The Office of Stewardship
“Our Lord does not look so much at the greatness of our actions, or even at their difficulty, as with the love with which we do them.”
St. Therese of Lisieux
quoted in Vernon Johnson’s book
Today we celebrate the Feast of St. Therese, the Little Flower, who lived in France from 1873-1897. She led an obscure life as a cloistered Carmelite nun, but gained worldwide fame after her death and the publication of her spiritual autobiography, The Story of a Soul. Pope Pius XI declared her a saint in 1925, only 27 years after her death. In 1997, she was declared a Doctor of the Church. St. Therese is most well-known for her Little Way. St. Theresa of Calcutta summarized it as, “We can do no great things, only small things with great love.”
This past Saturday we held Summit 2019 here at Terra Sancta. We were blessed with a wonderful crowd. 561 people attended, both children and adults. I saw many examples throughout the day of living out St. Therese’s Little Way, particularly in the Ambassadors who generously agreed to provide hospitality and support for the event.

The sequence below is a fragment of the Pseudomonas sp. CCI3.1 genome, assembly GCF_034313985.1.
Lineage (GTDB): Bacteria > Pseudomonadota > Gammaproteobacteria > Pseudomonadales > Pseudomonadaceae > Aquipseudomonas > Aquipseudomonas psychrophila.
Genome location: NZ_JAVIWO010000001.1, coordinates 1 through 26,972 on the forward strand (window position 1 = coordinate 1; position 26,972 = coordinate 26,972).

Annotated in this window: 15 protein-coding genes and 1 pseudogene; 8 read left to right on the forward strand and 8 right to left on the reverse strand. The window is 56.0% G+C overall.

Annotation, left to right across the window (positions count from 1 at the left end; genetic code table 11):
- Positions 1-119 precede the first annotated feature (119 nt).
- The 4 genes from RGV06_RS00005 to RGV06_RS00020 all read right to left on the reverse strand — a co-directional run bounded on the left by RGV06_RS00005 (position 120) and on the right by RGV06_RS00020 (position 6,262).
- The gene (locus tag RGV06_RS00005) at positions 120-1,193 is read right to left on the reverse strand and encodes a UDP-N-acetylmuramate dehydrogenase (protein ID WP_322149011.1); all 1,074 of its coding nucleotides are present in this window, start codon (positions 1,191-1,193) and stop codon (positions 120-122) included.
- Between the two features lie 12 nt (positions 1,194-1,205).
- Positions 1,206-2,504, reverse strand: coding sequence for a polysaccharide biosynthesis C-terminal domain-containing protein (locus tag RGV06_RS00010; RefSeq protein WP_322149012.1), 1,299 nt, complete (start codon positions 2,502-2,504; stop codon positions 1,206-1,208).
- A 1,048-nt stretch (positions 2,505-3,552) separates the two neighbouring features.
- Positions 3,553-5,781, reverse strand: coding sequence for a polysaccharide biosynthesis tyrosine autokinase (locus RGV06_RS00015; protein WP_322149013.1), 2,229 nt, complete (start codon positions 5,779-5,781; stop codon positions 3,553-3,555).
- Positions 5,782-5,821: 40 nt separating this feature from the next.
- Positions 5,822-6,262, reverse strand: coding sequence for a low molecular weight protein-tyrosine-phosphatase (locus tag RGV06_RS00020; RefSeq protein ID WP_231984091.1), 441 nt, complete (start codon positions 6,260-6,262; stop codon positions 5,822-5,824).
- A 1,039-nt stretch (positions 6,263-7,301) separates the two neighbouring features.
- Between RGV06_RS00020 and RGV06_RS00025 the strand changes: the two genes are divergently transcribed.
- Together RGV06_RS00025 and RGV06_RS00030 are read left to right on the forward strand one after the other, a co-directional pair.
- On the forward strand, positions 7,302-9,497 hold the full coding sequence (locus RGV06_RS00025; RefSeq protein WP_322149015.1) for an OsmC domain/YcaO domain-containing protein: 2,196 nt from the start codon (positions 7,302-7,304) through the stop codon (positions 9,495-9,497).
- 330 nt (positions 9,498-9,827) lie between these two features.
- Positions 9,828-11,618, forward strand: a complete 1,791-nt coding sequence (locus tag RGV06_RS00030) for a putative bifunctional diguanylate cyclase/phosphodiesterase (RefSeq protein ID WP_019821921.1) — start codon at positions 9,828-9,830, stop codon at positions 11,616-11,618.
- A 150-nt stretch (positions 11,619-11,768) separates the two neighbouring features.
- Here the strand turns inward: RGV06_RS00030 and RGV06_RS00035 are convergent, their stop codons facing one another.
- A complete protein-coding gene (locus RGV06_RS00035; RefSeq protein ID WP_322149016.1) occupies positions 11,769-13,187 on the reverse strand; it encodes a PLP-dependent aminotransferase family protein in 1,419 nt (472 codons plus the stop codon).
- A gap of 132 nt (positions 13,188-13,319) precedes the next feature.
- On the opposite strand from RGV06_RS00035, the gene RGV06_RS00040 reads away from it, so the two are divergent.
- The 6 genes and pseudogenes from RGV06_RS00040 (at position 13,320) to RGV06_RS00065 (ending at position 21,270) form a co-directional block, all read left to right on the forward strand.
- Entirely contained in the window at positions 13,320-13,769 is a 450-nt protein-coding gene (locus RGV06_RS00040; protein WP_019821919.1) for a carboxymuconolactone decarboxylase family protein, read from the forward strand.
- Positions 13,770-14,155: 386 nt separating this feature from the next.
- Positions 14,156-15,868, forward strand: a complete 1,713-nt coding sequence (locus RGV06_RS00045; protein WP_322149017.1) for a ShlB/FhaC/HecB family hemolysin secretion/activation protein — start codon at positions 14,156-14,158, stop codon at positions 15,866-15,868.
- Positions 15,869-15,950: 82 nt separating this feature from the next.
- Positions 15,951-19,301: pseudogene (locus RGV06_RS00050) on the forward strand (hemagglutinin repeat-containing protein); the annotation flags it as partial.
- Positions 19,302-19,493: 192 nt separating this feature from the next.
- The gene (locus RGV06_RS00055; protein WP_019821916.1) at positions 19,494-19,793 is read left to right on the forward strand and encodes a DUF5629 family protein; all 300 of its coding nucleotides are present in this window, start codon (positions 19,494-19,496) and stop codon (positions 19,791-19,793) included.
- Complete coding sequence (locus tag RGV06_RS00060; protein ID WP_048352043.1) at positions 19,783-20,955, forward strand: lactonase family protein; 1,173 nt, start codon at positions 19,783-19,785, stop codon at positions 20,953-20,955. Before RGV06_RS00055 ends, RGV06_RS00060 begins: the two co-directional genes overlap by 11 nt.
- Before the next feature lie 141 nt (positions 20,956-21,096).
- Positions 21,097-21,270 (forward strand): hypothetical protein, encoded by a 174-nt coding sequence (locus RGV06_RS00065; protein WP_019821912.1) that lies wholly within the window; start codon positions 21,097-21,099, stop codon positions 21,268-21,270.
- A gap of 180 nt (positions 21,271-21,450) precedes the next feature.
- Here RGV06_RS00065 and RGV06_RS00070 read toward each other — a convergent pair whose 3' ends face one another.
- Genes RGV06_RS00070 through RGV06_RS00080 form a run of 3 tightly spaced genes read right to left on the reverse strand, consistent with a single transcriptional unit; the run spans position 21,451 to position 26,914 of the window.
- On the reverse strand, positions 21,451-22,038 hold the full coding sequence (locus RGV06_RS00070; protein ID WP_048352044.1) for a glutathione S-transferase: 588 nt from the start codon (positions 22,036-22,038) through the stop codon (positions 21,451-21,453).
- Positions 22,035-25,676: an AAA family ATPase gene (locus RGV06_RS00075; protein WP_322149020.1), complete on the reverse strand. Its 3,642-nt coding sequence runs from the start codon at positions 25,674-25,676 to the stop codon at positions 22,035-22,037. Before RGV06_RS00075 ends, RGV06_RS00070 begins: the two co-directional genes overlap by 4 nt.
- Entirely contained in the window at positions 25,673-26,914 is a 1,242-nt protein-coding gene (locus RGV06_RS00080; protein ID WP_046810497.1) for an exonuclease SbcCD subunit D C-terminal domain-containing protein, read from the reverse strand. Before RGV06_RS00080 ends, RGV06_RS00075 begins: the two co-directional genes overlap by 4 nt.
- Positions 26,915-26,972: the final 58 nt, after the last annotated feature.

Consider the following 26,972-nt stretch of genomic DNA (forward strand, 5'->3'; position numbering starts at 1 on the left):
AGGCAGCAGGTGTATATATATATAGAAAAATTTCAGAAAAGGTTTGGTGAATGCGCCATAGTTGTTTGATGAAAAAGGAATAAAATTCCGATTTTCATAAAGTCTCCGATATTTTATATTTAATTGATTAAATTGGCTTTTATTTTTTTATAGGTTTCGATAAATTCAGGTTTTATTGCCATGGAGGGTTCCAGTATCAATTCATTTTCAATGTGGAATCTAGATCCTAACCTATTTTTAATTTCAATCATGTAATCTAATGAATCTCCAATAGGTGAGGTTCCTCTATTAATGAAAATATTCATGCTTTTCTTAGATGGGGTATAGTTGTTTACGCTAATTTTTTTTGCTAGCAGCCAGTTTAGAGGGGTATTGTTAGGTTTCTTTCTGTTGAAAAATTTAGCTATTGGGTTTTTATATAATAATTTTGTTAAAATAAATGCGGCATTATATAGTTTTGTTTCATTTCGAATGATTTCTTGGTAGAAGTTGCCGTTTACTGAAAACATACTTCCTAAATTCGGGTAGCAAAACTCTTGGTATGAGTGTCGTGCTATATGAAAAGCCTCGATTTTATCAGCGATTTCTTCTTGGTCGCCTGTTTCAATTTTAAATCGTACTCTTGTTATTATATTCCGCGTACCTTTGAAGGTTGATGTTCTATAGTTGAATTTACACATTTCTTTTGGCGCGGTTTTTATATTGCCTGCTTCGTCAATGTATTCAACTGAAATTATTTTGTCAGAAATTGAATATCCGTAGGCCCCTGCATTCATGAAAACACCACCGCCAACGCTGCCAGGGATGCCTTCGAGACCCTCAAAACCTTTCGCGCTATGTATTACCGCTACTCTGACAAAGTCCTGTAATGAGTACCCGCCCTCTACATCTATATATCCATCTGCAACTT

One image stands out in my mind. During the Healing Service we had asked some to assist those who were going to confession. Others were asked to help those who wished to be prayed over by a healing team find an open team. These Ambassadors provided this assistance with grace and joy. But one, in particular, stands out to me. An Ambassador, who was not “assigned” to help saw a need and met it. Many people who were prayed over on Saturday rested in the Spirit; their whole bodies relaxed as they were prayed over and they laid quietly for several minutes. Often times, after this experience, people are slightly disoriented. It was such a joy to watch one Ambassador take these participants by the hand and gently walk them back to their seats in the chapel. It was a simple thing. It was not a difficult thing. But it was done with great kindness and sensitivity. And it touched my heart deeply.
Bishop Gruss once commented that a lack of hospitality is often caused by a lack of awareness. It is not an intentional rudeness or an absence of care. It is simply that we don’t notice the need of the other. Or we don’t notice that something we have done or not done has made someone feel unwelcome. I was inspired by this woman’s awareness of a need and the generous and quiet way in which she responded to it. It was truly Generous Hospitality in action.
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Rapid City, SD 57701
2101 City Springs Rd Ste 200
Rapid City, SD 57702